This blog is about my son, Thomas Marshall. He is an amazing toddler and I think his story needs to be shared.
My husband and I were elated when our son, Thomas, was born. He is our first and only child. But while we were still in the hospital we knew something was different by the way the staff was treating us. And before long we had a bunch of doctors in our room all trying to examine Tom. At birth the doctors noted that Tom has Microcephaly (a smaller than normal head size.) Microcephaly can just mean your head will be smaller than everyone else in your class or it can be associated with mental retardation and other health concerns. At this point I can tell you that I do not think Thomas has any signs of mental retardation and neither do any of his therapists. And he has five therapists and has seen a troupe of specialists.
When our pediatrician visited us in the hospital she noted that Thomas did not have a red light reflex when she shined a light into his eye. You know the red eye that shows up in pictures? That is a reflection of the vascularization in the back of your eye. If you don't have that it spells trouble.
A developmental specialist from the NICU examined him and told us he had no visual response. We were quite simply crushed. However, during her exam she said, "Mom, Please call out to Thomas." So I did and he practically lunged as he turned to the sound of my voice. This was an indication that our Thomas was in there and he knew what was going on. After the parade of smiling, nervous doctors had thoroughly exhausted us, Thomas himself gave us hope in that small gesture.
We stood outside of my hospital room and listened to Thomas scream while his eyes were examined by pediatric Ophthalmologic fellows. That is the most helpless feeling. As a new parent, it was just anguish to hear the baby I had waited so long for scream like that, and be powerless to help him. After this heartrending eye examination was over, we were given an appointment at the Eye Center at the Children's Hospital of Pittsburgh. We didn't even get to go home from the hospital with our new baby. It was straight to another hospital.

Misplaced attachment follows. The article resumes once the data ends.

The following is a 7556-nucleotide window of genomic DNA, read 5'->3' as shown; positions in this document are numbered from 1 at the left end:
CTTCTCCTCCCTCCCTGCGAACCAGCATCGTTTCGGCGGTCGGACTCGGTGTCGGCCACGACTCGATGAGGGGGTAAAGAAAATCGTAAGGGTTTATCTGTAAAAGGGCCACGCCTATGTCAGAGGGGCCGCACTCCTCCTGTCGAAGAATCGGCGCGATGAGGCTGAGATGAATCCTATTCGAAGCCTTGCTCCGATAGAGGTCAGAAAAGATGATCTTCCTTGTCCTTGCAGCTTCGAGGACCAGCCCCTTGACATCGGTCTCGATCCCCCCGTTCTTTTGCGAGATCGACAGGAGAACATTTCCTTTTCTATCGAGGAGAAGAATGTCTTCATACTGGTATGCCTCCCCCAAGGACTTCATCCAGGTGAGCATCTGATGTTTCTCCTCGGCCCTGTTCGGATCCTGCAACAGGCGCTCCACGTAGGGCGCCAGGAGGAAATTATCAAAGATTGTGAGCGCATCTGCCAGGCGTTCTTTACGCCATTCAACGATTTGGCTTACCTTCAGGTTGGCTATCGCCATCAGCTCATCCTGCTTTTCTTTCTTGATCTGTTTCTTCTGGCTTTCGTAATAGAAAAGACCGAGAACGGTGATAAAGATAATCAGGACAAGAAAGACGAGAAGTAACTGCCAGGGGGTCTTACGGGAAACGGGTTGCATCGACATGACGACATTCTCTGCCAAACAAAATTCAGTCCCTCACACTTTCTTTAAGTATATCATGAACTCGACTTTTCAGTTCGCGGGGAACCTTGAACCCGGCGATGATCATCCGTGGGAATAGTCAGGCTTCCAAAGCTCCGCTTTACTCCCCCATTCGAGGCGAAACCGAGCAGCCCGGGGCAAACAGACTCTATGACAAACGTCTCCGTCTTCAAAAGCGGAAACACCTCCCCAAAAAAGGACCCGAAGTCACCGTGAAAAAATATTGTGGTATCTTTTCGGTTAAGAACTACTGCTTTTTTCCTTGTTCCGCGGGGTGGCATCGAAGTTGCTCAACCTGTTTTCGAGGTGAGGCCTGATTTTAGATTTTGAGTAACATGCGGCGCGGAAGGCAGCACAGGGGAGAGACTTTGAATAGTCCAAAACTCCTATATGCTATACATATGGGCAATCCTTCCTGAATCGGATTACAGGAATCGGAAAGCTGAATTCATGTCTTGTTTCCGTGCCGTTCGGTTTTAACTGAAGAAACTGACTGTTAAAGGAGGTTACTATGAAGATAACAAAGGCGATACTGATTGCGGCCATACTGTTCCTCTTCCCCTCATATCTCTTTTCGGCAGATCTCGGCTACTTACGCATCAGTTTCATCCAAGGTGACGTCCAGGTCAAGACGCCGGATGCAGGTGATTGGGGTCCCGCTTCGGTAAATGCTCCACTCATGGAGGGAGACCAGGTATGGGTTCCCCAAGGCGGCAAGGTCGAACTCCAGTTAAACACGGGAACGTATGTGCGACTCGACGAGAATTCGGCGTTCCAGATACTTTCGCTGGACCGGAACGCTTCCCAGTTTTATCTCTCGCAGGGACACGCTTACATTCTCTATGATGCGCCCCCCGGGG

At the eye center, Tom had an examination and an ultrasound of his eyes. His pediatric Ophthalmologist informed us that she believed that Thomas had detached retinas and told us we needed to see a retinal surgeon ASAP.
So when Thomas was five days old we took him to a retinal surgeon in Pittsburgh. We were told that Thomas has bilateral (both eyes) detached retinas and would most likely be blind. This doctor gave us the best possible gift when he told us we should go to see Dr. Capone, an expert in the field of infant retinal surgery. We waited on pins and needles for him to say where this surgeon was located. When he said Royal Oak Michigan I was flooded with hope and relief. This was possible! My best friend lives just outside of Detroit and Royal Oak is also a suburb. Coincidences like this don't just happen.
We were very lucky that my friend and her fiance opened their home to us. Can you imagine that call? Can I come stay with you and your fiance and, oh yeah, I'm bringing my my husband and my two-week-old infant?
We stayed with them six times during Thomas' first eight months. Through five vitrectomy surgeries to reattach the retinas and once where they did not end up doing a surgery. We have been extraordinarily blessed because Tom has almost full retinal attachment in his right eye and a small attachment in his left eye. By the spring of 2010, we could see the red light reflex in his eye in pictures. It was so exciting!
Thomas, Summer of 2009
Now Thomas' eyes never formed normally so he will never see like the average person. But it is astonishing to come from no visual response to having some sight. Every time Thomas can reach out and grasp an object by sight it is a miracle. And I mean MIRACLE. Every time he tries to follow an object it is a complete victory because he is using the vision he has.
My job is to get Thomas what he needs to be the amazing man I know he is. I created this blog to share that journey with you.